The New Zealand dollar is heading for a declining quarter, after being hammered yesterday by the actions of two ratings companies, downgrading the sovereign debt rating one notch to AA.
The kiwi dropped to US76.76 cents at 5pm in Wellington, having tumbled from as high as US78.28c in late New York trading the previous day. It is now at the lowest level since early April.
Finance Minister Bill English welcomed the lower dollar, saying it would deliver some offset to agricultural commodity exporters, who are seeing world prices come off highs of the past 12 months.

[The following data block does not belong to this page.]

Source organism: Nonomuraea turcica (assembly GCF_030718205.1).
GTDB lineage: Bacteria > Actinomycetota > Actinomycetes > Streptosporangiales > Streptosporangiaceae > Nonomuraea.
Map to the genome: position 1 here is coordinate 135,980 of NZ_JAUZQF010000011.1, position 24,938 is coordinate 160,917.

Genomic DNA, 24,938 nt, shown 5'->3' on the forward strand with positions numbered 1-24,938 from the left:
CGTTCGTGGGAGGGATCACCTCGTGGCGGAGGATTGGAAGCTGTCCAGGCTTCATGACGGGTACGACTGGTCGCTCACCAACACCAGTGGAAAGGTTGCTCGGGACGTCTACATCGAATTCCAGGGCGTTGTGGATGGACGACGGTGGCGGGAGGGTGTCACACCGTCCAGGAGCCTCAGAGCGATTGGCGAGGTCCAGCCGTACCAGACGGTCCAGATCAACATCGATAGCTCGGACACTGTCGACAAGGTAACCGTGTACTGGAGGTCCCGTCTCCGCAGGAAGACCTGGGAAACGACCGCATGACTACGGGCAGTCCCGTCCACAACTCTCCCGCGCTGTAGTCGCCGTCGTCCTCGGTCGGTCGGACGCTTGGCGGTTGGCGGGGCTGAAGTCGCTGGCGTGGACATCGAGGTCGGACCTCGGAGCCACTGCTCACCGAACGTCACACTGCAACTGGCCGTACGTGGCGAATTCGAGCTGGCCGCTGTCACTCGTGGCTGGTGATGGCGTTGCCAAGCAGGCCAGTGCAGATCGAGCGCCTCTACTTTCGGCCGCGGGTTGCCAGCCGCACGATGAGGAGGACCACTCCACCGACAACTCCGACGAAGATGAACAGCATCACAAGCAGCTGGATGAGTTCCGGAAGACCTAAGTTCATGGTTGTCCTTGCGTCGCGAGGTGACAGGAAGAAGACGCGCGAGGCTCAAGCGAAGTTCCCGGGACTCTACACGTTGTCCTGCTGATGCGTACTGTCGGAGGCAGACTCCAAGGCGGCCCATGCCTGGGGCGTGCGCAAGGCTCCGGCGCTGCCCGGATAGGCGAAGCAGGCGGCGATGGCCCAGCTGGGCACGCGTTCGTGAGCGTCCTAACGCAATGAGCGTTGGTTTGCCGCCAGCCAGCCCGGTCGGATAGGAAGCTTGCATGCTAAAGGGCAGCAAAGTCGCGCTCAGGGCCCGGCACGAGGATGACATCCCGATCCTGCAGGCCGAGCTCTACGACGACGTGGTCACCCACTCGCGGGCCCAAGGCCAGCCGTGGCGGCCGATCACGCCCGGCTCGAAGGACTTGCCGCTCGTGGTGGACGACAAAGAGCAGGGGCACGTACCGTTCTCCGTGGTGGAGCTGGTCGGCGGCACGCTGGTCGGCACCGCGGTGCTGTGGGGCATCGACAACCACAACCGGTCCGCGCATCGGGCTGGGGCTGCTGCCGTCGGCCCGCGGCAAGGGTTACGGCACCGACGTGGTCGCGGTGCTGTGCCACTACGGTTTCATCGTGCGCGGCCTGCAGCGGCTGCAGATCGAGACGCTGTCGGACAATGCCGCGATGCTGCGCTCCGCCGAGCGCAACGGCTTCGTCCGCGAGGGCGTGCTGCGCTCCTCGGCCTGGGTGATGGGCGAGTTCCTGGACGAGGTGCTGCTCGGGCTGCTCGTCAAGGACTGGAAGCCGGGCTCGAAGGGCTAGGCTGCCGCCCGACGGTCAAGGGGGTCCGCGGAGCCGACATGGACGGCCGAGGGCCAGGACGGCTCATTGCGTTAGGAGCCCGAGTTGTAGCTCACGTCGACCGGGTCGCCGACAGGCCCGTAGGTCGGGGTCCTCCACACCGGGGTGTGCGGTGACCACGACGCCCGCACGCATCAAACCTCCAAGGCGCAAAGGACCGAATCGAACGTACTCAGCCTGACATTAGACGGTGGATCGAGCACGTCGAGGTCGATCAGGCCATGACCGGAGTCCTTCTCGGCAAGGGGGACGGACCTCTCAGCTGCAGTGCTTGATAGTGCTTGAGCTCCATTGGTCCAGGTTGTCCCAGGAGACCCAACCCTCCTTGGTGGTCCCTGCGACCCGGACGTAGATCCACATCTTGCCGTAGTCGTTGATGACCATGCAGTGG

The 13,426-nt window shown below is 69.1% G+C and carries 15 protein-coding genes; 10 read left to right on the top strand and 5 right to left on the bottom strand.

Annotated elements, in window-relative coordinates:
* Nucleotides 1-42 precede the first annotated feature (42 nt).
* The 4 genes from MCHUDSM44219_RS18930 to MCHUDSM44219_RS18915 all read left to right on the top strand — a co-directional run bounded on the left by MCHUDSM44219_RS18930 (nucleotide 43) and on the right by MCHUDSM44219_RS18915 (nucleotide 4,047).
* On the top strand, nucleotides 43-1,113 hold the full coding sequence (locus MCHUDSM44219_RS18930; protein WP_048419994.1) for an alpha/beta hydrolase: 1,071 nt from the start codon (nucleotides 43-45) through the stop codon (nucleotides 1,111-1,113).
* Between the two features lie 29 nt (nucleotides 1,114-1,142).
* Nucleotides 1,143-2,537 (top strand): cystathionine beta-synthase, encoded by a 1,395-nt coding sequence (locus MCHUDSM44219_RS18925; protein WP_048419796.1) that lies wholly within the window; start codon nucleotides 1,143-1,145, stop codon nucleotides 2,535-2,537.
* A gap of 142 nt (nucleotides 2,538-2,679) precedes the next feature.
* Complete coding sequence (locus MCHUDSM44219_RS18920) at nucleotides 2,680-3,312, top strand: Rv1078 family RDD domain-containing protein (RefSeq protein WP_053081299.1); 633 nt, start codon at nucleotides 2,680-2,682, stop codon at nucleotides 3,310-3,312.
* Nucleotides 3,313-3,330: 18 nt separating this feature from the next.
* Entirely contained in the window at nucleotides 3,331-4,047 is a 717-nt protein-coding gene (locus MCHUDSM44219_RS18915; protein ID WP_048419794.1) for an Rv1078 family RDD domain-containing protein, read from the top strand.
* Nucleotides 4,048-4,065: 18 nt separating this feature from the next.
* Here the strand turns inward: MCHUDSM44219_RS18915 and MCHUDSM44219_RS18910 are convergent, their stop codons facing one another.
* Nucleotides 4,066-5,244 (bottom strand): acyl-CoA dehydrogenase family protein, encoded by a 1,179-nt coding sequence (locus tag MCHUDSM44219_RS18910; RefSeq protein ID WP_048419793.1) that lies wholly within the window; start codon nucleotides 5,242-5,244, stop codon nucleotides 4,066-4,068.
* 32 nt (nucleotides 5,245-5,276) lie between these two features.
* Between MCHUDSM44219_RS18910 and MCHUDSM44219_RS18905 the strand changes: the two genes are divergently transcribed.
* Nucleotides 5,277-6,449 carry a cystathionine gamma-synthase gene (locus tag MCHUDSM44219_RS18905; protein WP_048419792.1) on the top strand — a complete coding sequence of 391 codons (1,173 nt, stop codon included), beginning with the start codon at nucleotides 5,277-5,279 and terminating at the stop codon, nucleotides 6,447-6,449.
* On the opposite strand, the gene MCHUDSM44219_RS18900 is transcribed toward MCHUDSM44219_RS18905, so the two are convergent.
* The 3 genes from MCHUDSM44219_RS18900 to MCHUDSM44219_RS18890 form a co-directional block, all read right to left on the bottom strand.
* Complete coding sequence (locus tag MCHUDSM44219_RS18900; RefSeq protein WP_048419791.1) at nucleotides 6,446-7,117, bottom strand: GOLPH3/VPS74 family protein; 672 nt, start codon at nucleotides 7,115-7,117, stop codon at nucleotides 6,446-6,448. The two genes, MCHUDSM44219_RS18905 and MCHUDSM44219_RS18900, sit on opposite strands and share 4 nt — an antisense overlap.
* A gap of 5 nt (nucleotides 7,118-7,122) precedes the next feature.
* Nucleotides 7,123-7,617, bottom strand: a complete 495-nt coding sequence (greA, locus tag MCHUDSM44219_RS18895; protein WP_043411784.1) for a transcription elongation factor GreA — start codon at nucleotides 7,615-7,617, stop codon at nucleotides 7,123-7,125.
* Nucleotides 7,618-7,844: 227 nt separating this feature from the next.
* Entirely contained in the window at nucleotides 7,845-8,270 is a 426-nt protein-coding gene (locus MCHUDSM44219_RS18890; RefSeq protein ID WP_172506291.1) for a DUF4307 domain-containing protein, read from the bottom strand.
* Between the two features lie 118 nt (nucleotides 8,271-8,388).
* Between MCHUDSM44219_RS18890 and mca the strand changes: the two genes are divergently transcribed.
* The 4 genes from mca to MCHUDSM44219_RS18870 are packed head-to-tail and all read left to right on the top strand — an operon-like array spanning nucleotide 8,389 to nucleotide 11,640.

"We've seen a significant New Zealand dollar reduction which will push against the drop in export prices," he said.
Chris Tennent-Brown, economist at Commonwealth Bank of Australia, said: "These things only come along every year or so. It's a big deal, it has happened but it is just one of the many things" driving the New Zealand dollar.
The direction of the currency will be very much driven by global events in coming days, he said.
Fitch Ratings said global volatility and the high level of offshore indebtedness could see the current account deficit billow in coming years.
The kiwi dollar was broadly lower. On the trade-weighted index, or TWI, it fell to 68.06 from 68.18 on Thursday morning.
It fell to A78.43c from A78.78c yesterday morning.
What the NZ dollar was buying at 5pm